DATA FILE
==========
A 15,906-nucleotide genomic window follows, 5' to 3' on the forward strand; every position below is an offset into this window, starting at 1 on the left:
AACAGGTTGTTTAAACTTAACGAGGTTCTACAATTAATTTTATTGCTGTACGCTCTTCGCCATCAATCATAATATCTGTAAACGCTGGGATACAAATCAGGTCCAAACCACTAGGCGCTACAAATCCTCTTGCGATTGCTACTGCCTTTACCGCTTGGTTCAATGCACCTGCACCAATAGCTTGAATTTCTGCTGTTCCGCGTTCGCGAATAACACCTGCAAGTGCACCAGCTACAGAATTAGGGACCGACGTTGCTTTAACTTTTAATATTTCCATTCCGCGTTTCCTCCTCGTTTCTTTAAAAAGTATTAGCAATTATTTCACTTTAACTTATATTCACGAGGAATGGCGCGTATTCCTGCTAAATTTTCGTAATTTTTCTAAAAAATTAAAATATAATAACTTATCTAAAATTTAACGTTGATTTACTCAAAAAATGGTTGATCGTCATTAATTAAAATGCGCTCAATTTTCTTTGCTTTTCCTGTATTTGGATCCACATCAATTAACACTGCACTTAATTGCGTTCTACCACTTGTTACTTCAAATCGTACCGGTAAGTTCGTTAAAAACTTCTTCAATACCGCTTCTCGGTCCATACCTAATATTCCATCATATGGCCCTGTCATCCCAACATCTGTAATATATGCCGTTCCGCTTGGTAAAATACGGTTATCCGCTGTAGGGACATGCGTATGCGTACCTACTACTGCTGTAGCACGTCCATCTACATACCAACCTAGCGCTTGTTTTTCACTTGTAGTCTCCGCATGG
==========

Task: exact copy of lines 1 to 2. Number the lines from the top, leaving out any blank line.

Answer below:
A 15,906-nucleotide genomic window follows, 5' to 3' on the forward strand; every position below is an offset into this window, starting at 1 on the left:
AACAGGTTGTTTAAACTTAACGAGGTTCTACAATTAATTTTATTGCTGTACGCTCTTCGCCATCAATCATAATATCTGTAAACGCTGGGATACAAATCAGGTCCAAACCACTAGGCGCTACAAATCCTCTTGCGATTGCTACTGCCTTTACCGCTTGGTTCAATGCACCTGCACCAATAGCTTGAATTTCTGCTGTTCCGCGTTCGCGAATAACACCTGCAAGTGCACCAGCTACAGAATTAGGGACCGACGTTGCTTTAACTTTTAATATTTCCATTCCGCGTTTCCTCCTCGTTTCTTTAAAAAGTATTAGCAATTATTTCACTTTAACTTATATTCACGAGGAATGGCGCGTATTCCTGCTAAATTTTCGTAATTTTTCTAAAAAATTAAAATATAATAACTTATCTAAAATTTAACGTTGATTTACTCAAAAAATGGTTGATCGTCATTAATTAAAATGCGCTCAATTTTCTTTGCTTTTCCTGTATTTGGATCCACATCAATTAACACTGCACTTAATTGCGTTCTACCACTTGTTACTTCAAATCGTACCGGTAAGTTCGTTAAAAACTTCTTCAATACCGCTTCTCGGTCCATACCTAATATTCCATCATATGGCCCTGTCATCCCAACATCTGTAATATATGCCGTTCCGCTTGGTAAAATACGGTTATCCGCTGTAGGGACATGCGTATGCGTACCTACTACTGCTGTAGCACGTCCATCTACATACCAACCTAGCGCTTGTTTTTCACTTGTAGTCTCCGCATGG